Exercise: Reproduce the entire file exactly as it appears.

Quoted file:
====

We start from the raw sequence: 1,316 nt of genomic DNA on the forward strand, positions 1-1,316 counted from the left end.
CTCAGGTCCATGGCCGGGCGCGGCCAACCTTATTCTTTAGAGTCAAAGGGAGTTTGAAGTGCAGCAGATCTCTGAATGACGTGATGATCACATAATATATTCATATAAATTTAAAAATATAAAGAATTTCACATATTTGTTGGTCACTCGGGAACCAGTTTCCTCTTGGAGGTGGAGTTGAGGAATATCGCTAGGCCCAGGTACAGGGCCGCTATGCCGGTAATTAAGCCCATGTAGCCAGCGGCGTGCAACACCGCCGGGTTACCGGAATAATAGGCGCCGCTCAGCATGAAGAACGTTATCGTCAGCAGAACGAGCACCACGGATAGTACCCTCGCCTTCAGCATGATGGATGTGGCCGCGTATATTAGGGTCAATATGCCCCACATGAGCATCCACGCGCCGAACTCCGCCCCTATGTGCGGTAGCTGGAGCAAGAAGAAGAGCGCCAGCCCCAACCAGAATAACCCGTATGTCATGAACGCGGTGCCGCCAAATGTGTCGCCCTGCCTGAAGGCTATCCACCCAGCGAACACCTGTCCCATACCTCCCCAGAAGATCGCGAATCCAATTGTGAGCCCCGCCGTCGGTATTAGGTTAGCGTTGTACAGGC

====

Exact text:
We start from the raw sequence: 1,316 nt of genomic DNA on the forward strand, positions 1-1,316 counted from the left end.
CTCAGGTCCATGGCCGGGCGCGGCCAACCTTATTCTTTAGAGTCAAAGGGAGTTTGAAGTGCAGCAGATCTCTGAATGACGTGATGATCACATAATATATTCATATAAATTTAAAAATATAAAGAATTTCACATATTTGTTGGTCACTCGGGAACCAGTTTCCTCTTGGAGGTGGAGTTGAGGAATATCGCTAGGCCCAGGTACAGGGCCGCTATGCCGGTAATTAAGCCCATGTAGCCAGCGGCGTGCAACACCGCCGGGTTACCGGAATAATAGGCGCCGCTCAGCATGAAGAACGTTATCGTCAGCAGAACGAGCACCACGGATAGTACCCTCGCCTTCAGCATGATGGATGTGGCCGCGTATATTAGGGTCAATATGCCCCACATGAGCATCCACGCGCCGAACTCCGCCCCTATGTGCGGTAGCTGGAGCAAGAAGAAGAGCGCCAGCCCCAACCAGAATAACCCGTATGTCATGAACGCGGTGCCGCCAAATGTGTCGCCCTGCCTGAAGGCTATCCACCCAGCGAACACCTGTCCCATACCTCCCCAGAAGATCGCGAATCCAATTGTGAGCCCCGCCGTCGGTATTAGGTTAGCGTTGTACAGGC